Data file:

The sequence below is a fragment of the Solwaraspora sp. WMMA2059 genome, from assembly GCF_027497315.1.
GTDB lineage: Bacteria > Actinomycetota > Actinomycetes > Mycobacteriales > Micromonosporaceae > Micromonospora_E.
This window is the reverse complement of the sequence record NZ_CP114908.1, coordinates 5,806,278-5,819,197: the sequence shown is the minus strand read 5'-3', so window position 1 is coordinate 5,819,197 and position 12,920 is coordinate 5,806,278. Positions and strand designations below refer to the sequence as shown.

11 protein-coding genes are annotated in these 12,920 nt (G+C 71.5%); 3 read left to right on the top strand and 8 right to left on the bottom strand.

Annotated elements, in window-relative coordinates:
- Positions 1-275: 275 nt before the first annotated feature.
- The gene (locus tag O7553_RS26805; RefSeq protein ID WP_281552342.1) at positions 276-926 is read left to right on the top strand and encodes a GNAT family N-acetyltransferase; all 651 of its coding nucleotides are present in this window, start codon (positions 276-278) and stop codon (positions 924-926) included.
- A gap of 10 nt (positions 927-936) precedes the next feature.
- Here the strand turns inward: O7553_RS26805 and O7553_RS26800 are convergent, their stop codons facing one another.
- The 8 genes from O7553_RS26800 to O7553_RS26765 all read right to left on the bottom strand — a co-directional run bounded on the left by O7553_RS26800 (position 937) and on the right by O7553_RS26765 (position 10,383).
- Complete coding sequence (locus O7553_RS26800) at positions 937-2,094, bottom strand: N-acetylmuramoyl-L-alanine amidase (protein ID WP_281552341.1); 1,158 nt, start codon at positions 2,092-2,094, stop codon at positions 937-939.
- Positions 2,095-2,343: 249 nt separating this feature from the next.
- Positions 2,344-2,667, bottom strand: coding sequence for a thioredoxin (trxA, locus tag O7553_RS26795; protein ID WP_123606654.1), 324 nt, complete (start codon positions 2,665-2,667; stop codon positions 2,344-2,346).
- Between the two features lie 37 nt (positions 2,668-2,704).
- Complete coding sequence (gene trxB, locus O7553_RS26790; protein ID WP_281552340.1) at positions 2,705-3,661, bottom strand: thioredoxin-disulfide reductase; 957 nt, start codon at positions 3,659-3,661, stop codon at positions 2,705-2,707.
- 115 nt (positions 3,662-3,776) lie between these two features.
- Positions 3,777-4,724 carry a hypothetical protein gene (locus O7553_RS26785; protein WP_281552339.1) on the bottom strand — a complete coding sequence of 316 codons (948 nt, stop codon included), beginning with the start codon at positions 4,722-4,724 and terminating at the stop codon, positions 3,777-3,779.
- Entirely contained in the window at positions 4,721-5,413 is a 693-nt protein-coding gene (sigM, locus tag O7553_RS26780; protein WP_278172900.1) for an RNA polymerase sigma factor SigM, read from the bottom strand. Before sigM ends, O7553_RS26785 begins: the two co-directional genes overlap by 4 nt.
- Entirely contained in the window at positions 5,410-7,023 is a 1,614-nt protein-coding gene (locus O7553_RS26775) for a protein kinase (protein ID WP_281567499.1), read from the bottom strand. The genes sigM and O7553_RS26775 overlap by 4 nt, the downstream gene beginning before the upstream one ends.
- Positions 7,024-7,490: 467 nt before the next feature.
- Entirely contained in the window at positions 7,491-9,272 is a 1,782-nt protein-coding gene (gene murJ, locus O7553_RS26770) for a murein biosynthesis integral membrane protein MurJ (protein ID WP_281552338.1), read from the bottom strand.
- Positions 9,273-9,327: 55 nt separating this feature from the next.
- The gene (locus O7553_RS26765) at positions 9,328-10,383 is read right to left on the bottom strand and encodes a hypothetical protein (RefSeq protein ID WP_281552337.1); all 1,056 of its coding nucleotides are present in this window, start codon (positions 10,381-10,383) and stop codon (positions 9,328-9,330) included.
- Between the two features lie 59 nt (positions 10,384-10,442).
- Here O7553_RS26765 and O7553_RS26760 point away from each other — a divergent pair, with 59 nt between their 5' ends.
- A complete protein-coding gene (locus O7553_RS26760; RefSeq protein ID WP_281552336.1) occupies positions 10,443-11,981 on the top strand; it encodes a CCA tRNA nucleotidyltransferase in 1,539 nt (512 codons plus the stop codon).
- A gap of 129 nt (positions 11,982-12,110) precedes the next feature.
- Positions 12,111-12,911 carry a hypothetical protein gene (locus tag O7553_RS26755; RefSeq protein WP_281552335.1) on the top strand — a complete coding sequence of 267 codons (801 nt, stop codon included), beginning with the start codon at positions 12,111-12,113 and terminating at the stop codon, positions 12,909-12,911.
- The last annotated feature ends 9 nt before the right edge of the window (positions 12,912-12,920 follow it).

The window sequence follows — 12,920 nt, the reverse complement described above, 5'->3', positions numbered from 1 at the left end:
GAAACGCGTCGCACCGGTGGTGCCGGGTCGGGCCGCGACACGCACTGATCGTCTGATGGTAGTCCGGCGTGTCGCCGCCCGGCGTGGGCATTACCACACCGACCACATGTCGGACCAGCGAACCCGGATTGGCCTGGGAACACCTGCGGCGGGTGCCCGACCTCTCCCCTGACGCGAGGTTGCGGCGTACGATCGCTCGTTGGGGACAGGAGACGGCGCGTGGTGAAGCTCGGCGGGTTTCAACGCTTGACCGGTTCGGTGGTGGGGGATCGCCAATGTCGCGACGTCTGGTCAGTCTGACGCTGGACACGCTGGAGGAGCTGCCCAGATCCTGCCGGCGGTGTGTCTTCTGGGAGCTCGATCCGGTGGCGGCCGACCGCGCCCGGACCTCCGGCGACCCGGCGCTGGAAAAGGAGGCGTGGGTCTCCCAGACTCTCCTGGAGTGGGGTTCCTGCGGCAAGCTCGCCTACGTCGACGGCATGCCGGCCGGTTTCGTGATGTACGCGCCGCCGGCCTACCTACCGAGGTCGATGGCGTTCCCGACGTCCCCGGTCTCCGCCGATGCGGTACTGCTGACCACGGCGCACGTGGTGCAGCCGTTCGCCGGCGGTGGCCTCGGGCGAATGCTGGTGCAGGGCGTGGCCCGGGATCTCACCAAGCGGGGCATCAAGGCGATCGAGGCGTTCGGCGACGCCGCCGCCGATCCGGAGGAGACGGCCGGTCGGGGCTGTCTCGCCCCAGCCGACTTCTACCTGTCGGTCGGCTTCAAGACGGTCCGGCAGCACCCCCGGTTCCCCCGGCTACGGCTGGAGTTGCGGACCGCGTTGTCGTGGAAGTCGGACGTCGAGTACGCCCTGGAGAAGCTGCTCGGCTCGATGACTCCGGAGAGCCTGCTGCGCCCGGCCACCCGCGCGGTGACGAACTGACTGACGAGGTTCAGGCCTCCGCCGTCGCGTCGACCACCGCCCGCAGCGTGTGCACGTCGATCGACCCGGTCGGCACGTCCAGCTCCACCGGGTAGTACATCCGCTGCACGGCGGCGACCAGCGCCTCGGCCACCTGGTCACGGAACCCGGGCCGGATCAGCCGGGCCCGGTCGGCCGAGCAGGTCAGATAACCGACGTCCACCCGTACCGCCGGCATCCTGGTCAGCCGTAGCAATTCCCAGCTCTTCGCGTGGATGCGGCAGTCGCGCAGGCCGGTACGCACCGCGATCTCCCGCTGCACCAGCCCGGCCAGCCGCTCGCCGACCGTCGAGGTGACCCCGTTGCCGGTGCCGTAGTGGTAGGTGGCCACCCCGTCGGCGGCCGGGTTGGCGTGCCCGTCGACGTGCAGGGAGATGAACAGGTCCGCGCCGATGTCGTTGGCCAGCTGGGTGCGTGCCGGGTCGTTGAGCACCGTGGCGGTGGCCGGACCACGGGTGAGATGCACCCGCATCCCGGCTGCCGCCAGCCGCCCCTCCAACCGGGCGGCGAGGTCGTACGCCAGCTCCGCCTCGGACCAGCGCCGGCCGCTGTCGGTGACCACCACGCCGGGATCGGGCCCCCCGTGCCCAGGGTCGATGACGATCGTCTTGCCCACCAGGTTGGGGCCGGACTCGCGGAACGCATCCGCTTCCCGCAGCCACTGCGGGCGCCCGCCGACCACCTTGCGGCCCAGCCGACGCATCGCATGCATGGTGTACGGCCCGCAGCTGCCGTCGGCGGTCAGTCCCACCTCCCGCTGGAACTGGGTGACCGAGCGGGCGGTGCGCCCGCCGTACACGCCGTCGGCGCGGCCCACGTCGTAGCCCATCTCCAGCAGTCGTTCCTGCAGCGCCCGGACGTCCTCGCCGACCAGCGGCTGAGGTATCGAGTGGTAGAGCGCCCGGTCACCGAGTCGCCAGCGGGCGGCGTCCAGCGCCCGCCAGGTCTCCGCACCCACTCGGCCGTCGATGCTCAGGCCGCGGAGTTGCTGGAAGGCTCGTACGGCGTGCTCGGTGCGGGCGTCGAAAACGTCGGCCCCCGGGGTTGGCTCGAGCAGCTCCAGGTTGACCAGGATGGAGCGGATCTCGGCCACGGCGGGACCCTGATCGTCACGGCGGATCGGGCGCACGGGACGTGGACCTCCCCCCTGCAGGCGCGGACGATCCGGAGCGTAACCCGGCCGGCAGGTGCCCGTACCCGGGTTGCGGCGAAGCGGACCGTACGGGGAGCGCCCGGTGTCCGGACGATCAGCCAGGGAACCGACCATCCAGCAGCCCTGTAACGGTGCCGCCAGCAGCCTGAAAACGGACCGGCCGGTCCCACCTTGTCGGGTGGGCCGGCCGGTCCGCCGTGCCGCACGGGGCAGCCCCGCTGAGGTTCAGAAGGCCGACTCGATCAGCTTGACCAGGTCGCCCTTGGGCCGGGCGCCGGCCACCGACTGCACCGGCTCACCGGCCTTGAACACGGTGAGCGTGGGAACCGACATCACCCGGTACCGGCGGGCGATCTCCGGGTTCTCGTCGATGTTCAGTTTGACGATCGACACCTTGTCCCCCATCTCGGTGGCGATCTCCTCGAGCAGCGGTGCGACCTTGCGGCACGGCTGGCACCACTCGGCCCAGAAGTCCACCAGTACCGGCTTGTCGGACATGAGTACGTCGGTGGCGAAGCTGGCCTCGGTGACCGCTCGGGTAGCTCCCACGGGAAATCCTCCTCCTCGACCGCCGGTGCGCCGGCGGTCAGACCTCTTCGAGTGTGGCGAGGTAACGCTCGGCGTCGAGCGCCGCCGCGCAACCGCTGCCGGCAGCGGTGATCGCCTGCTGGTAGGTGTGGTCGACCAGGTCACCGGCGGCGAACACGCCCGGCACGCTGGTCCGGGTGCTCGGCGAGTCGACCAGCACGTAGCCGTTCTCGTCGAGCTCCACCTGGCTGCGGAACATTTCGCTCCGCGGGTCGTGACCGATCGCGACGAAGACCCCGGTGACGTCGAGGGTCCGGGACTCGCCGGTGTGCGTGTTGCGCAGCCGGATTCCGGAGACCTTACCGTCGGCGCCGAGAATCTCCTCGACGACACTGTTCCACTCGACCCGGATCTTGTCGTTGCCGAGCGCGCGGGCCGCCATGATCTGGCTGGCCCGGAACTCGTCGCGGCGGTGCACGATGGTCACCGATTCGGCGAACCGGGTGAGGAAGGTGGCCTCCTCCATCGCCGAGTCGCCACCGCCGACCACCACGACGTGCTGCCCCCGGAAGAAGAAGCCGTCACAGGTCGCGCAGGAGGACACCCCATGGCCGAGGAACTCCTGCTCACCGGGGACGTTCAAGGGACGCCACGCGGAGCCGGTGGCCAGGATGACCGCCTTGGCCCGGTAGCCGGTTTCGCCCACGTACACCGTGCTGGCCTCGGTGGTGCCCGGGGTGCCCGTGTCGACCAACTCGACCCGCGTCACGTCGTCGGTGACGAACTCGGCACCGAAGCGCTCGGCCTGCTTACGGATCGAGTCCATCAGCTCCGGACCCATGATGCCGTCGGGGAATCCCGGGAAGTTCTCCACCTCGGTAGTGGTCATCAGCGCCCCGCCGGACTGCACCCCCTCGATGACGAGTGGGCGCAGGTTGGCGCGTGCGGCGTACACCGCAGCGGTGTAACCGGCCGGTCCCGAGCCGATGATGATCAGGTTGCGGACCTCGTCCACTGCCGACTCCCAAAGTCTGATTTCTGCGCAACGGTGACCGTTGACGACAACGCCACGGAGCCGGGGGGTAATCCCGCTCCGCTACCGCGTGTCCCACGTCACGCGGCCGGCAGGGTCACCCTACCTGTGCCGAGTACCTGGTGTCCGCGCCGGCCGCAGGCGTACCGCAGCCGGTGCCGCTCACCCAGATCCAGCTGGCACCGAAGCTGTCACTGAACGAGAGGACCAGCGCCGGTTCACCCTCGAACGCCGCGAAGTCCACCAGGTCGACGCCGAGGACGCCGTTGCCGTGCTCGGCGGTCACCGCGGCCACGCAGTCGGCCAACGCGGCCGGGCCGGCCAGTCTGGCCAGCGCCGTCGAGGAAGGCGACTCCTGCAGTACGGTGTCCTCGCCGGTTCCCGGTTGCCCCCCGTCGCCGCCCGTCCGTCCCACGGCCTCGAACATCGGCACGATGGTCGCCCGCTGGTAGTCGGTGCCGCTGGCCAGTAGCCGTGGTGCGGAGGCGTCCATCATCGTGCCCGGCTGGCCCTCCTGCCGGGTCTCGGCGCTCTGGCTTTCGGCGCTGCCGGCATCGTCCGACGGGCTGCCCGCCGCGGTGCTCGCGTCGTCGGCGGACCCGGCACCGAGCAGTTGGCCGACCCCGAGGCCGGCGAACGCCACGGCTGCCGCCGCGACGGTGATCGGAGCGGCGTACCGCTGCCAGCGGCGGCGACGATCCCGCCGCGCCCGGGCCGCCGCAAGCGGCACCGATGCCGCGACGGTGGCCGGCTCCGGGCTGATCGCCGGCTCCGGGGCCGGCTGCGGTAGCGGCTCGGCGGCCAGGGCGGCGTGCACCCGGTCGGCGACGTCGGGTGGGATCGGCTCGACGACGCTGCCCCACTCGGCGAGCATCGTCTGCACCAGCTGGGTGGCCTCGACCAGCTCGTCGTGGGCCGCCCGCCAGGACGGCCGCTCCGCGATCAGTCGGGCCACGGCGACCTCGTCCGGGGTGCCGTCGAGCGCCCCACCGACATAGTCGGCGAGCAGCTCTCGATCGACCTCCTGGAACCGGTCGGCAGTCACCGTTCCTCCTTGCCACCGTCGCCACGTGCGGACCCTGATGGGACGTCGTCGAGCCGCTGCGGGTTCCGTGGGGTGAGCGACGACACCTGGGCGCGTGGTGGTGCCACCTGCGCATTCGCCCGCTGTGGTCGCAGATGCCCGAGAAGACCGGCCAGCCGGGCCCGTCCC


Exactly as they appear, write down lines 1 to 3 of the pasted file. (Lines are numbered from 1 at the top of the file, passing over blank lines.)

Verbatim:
The sequence below is a fragment of the Solwaraspora sp. WMMA2059 genome, from assembly GCF_027497315.1.
GTDB lineage: Bacteria > Actinomycetota > Actinomycetes > Mycobacteriales > Micromonosporaceae > Micromonospora_E.
This window is the reverse complement of the sequence record NZ_CP114908.1, coordinates 5,806,278-5,819,197: the sequence shown is the minus strand read 5'-3', so window position 1 is coordinate 5,819,197 and position 12,920 is coordinate 5,806,278. Positions and strand designations below refer to the sequence as shown.